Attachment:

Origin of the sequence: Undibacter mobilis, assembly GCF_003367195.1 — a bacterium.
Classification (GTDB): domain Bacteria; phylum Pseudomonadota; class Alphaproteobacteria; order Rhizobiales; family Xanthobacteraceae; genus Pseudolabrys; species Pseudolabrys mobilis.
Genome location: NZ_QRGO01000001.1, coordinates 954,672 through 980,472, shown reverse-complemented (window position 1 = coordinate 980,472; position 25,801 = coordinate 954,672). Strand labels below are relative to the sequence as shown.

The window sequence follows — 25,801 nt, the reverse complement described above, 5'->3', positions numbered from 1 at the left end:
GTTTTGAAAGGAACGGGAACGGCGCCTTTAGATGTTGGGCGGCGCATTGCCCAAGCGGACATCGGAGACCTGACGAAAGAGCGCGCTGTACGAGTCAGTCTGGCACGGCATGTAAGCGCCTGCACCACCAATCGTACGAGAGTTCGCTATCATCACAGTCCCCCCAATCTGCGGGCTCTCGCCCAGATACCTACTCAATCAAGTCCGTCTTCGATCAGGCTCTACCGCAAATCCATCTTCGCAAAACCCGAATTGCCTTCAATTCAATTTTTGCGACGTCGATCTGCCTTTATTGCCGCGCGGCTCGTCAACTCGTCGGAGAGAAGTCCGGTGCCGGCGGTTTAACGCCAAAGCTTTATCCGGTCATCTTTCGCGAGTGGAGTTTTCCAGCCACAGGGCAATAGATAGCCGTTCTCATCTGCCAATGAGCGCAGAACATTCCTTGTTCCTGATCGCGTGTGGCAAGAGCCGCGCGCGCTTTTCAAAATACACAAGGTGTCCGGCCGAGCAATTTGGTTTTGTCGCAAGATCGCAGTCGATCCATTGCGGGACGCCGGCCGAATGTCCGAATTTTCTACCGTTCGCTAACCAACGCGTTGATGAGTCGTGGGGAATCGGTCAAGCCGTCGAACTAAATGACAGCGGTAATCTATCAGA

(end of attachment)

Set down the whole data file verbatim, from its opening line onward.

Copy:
Origin of the sequence: Undibacter mobilis, assembly GCF_003367195.1 — a bacterium.
Classification (GTDB): domain Bacteria; phylum Pseudomonadota; class Alphaproteobacteria; order Rhizobiales; family Xanthobacteraceae; genus Pseudolabrys; species Pseudolabrys mobilis.
Genome location: NZ_QRGO01000001.1, coordinates 954,672 through 980,472, shown reverse-complemented (window position 1 = coordinate 980,472; position 25,801 = coordinate 954,672). Strand labels below are relative to the sequence as shown.

The window sequence follows — 25,801 nt, the reverse complement described above, 5'->3', positions numbered from 1 at the left end:
GTTTTGAAAGGAACGGGAACGGCGCCTTTAGATGTTGGGCGGCGCATTGCCCAAGCGGACATCGGAGACCTGACGAAAGAGCGCGCTGTACGAGTCAGTCTGGCACGGCATGTAAGCGCCTGCACCACCAATCGTACGAGAGTTCGCTATCATCACAGTCCCCCCAATCTGCGGGCTCTCGCCCAGATACCTACTCAATCAAGTCCGTCTTCGATCAGGCTCTACCGCAAATCCATCTTCGCAAAACCCGAATTGCCTTCAATTCAATTTTTGCGACGTCGATCTGCCTTTATTGCCGCGCGGCTCGTCAACTCGTCGGAGAGAAGTCCGGTGCCGGCGGTTTAACGCCAAAGCTTTATCCGGTCATCTTTCGCGAGTGGAGTTTTCCAGCCACAGGGCAATAGATAGCCGTTCTCATCTGCCAATGAGCGCAGAACATTCCTTGTTCCTGATCGCGTGTGGCAAGAGCCGCGCGCGCTTTTCAAAATACACAAGGTGTCCGGCCGAGCAATTTGGTTTTGTCGCAAGATCGCAGTCGATCCATTGCGGGACGCCGGCCGAATGTCCGAATTTTCTACCGTTCGCTAACCAACGCGTTGATGAGTCGTGGGGAATCGGTCAAGCCGTCGAACTAAATGACAGCGGTAATCTATCAGA